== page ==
This artwork was inspired by the African mastery of technology during the period on slavery, and created in celebration of Black Consciousness Day in Brazil, observed on November 20th.
Heloisa Hariadne, born in São Paulo (1998), is a visual artist and in her work there is a kind of poignant plea - that her work asks for and causes - which is to be part of nature. Heloísa also states that the author Ailton Krenak “invaded” her research, because when she did not know him, she started her pictorial projects and when she met his text “We will have to produce other bodies, other affections, dream other dreams to be welcomed by this world and we can inhabit it ”, she understood that her art asks for a dream, but not a dream of sleeping and waking up, but a dream of imaginary practice for creation. And that was how she had the idea of painting in the sea, as practice, and that is how she needs to continue painting. After participating in worlds that are actively connected to the earth.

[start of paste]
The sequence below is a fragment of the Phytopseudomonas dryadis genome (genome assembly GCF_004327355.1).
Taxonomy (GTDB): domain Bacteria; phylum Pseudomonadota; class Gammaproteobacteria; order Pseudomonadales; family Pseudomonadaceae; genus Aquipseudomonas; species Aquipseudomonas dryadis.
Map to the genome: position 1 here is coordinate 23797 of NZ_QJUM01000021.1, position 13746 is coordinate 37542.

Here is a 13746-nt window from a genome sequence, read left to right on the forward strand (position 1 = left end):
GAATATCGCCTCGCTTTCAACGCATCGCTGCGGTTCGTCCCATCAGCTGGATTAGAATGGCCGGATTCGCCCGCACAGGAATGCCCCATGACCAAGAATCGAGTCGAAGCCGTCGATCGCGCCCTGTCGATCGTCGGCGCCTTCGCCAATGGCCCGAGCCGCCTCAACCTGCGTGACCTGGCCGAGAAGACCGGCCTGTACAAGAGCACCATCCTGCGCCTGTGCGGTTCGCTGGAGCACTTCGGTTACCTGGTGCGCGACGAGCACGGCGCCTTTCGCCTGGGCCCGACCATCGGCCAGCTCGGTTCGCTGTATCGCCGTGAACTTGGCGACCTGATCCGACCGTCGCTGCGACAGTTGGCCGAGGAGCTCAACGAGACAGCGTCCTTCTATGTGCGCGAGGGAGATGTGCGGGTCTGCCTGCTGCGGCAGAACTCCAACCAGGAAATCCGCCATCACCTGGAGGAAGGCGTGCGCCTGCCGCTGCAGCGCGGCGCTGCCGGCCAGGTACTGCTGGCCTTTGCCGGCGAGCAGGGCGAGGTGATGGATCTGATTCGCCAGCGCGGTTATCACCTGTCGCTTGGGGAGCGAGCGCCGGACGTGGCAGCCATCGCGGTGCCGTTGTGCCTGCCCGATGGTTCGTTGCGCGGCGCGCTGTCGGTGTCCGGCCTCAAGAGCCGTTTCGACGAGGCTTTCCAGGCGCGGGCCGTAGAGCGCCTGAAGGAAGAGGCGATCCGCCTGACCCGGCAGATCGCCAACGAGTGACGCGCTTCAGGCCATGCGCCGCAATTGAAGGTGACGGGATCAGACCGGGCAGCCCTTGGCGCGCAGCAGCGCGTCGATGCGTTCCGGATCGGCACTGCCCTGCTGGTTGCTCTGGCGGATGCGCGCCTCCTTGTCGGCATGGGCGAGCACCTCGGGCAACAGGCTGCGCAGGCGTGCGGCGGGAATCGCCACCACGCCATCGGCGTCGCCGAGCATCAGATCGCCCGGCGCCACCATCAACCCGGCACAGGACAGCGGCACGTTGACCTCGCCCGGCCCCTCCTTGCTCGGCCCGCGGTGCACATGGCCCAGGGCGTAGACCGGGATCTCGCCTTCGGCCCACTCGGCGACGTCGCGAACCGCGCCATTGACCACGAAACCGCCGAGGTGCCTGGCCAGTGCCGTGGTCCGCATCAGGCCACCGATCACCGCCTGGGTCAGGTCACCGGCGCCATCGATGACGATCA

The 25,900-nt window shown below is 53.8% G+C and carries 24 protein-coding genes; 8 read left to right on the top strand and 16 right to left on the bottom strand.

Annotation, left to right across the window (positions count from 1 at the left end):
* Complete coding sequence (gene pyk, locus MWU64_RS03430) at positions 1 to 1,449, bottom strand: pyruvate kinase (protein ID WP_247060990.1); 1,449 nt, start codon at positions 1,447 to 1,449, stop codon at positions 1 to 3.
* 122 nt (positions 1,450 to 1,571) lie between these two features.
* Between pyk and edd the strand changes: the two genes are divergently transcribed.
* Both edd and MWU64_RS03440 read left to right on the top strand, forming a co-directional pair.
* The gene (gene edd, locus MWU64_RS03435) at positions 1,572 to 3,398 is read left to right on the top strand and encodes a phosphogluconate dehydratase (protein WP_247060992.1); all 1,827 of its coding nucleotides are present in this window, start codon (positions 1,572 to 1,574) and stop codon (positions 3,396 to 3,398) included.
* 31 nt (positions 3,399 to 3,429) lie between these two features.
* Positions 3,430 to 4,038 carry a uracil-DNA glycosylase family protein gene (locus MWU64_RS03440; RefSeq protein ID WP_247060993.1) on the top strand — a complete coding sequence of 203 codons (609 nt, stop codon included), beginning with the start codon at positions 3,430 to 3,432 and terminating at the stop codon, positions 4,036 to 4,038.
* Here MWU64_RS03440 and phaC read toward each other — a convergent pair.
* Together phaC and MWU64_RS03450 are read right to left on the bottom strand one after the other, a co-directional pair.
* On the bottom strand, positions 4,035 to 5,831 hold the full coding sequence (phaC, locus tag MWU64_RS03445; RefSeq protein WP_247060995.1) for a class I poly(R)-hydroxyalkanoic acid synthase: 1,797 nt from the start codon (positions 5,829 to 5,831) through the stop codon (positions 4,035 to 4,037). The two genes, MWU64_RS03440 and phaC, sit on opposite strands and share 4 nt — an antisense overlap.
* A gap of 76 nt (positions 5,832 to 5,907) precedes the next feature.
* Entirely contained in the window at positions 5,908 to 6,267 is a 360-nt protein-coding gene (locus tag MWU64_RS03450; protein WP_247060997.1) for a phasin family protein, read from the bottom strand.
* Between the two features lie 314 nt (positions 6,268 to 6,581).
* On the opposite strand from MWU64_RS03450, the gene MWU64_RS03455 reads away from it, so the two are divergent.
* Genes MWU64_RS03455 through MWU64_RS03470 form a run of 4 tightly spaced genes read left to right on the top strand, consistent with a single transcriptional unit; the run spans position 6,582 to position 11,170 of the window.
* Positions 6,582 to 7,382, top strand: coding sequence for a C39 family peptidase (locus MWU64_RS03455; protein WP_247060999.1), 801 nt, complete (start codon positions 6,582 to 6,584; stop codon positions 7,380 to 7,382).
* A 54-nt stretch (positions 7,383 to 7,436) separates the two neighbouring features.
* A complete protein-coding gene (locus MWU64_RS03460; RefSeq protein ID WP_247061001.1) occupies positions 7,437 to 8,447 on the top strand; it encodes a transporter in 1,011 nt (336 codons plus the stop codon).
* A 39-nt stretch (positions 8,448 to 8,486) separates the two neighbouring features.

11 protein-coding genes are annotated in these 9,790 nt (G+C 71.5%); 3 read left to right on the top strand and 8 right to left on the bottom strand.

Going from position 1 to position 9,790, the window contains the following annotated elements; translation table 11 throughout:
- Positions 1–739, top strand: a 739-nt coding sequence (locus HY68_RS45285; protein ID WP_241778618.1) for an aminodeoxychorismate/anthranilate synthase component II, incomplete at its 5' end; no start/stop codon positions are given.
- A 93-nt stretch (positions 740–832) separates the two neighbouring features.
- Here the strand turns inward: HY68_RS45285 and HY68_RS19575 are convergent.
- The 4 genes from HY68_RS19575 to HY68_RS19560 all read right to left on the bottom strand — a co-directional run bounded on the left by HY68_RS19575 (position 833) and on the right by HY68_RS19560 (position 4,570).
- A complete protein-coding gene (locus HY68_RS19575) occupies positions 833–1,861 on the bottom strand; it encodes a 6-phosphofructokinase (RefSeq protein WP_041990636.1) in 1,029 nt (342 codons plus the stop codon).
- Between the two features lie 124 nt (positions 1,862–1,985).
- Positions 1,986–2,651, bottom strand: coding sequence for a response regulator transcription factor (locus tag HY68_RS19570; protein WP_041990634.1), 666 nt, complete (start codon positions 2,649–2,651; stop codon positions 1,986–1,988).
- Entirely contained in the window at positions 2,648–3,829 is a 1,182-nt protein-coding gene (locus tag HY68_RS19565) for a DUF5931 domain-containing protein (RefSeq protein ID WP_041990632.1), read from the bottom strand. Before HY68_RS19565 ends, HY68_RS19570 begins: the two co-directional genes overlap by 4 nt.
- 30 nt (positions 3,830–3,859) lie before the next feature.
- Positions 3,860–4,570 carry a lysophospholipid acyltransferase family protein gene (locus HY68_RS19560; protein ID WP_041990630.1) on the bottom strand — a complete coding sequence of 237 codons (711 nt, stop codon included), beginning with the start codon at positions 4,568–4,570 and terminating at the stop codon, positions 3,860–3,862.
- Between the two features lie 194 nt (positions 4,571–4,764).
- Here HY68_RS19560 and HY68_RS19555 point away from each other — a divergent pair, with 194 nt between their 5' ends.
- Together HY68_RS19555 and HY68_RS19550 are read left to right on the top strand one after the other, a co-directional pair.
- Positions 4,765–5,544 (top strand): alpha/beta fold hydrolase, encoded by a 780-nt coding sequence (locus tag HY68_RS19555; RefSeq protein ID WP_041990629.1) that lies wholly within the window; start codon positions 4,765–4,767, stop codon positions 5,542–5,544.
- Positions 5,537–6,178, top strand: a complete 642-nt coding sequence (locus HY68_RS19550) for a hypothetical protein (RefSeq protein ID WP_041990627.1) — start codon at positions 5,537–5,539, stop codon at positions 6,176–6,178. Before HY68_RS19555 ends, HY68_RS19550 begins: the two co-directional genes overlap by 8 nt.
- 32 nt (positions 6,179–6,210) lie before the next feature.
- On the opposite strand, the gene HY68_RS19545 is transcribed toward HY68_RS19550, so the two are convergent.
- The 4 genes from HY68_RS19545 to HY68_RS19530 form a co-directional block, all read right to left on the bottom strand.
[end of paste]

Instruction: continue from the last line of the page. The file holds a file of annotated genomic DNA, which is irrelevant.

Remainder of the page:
In this work (Perceptions of visions that were so natural, they became invisible), Heloísa Hariadne deals with the theme “Slavery and Technology” to highlight the technical-scientific knowledge left as an African legacy in Brazilian daily life and culture, through the knowledge of what the enslaved had and used to create countless instruments for different purposes. The work also seeks to demystify the superficial idea that black contributions to the formation of Brazilian society are restricted only to artistic and cultural aspects, also breaking with the common sense maxim that African history begins with slavery.
In this way, it is also possible to think about the coexisting relations between the knowledge elaborated in the past and how they reinvent themselves today, through relations of ancestral searches through possible dialogues between the past and present.